Clair Williams says the community theatre on De Vitre Street in Lambton is always a hive of activity.
"Rehearsals for the show about to begin, rehearsals for the next show after that, a play reading, a set being built..."
But now the president of the Newcastle Theatre Company is saying the building is at risk of closure due to a $100,000 fire safety compliance bill the company cannot afford.
Newcastle Theatre Company is run by volunteers and has been performing since 1957. The association has over 200 members. It owns the theatre where it stages eight productions a year.
Ms Williams said changes to the company's executive last year, including her own appointment as president and other changes, contributed to the group failing to submit an annual fire safety report to the City of Newcastle, for which the company has been fined $4000. Ms Williams engaged a fire safety inspector at the end of last year to complete the mandatory check.
"We've been passing our fire certificate requirement every year without an issue, until last year. It was, 'tick, tick, tick, fail'. The regulations have changed."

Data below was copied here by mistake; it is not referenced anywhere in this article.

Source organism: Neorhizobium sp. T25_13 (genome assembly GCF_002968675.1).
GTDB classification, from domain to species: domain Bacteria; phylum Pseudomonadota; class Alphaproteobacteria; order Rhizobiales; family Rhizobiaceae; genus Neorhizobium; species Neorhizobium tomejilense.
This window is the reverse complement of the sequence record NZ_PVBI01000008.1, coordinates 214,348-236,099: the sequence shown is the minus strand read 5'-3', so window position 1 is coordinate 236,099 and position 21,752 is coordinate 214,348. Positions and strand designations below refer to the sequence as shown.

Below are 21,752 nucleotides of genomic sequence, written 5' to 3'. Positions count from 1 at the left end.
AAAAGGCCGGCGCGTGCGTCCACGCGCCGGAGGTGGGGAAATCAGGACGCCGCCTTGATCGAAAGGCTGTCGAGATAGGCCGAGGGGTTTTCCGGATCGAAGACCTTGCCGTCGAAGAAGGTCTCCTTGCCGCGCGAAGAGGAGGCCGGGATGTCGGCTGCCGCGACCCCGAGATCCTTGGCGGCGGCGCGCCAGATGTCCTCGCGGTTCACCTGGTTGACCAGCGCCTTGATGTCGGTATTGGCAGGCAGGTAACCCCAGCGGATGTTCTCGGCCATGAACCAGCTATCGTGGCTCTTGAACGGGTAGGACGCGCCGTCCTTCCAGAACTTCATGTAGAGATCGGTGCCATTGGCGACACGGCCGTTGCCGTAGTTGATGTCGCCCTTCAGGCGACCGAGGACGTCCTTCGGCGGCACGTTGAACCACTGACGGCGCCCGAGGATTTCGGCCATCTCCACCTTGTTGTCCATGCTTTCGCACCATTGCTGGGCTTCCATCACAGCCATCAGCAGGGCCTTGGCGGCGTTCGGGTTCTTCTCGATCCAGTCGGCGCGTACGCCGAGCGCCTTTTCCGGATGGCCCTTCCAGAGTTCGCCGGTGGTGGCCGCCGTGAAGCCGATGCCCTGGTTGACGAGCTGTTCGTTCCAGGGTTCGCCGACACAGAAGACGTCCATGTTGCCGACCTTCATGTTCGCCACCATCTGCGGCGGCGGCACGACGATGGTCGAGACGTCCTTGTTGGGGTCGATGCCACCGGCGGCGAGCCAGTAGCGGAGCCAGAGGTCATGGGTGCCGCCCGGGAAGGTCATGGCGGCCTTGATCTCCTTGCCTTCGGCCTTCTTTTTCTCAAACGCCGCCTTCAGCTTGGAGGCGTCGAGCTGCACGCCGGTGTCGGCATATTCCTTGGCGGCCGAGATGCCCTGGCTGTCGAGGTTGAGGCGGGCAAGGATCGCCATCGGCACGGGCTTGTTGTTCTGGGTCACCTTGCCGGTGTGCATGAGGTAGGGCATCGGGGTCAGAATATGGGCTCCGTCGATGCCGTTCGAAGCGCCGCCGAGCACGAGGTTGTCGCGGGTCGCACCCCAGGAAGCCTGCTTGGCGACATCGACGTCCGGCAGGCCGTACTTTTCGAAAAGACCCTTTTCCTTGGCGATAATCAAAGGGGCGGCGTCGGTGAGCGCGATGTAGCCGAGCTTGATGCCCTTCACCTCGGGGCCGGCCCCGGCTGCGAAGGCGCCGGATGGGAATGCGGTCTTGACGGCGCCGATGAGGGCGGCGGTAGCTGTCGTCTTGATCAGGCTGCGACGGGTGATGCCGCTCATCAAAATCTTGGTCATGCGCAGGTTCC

Ms Williams said the company had been advised that, due to amendments to statewide fire safety regulations, the theatre's fire safety system was no longer compliant. The company needs to install a smoke exhaust system, potentially requiring an additional thousands of dollars for structural work.
"The arrangements we have for removing smoke from the auditorium and stage in the event of a fire are inadequate. Seven years in a new theatre and suddenly we're not okay to the tune of $206,000," she said. "We think we can bring that down to $100,000 by cutting down the size of our stage by one metre, which is pretty severe."
Ms Williams said the company decided to "go public" about the problem because it was now faced with costs it could not manage.
"It's just got to the point where we have to be clear. We're on month-by-month extensions from council. It's absolutely terrifying when we've got shows in production, we have tickets sold for the rest of the year and 80 subscribers.
"We believe the theatre is safe and well-managed but we're not arguing with the fire regulations. We have a responsibility to meet requirements."
She said she was "hopeful" the company could raise the money and complete the works by the end of August. Its upcoming production, Postcards from Kafka, written by a local playwright, is premiering on the theatre's stage next Friday.
"If people want to help us, the first thing they can do is come and see our plays," Ms Williams said.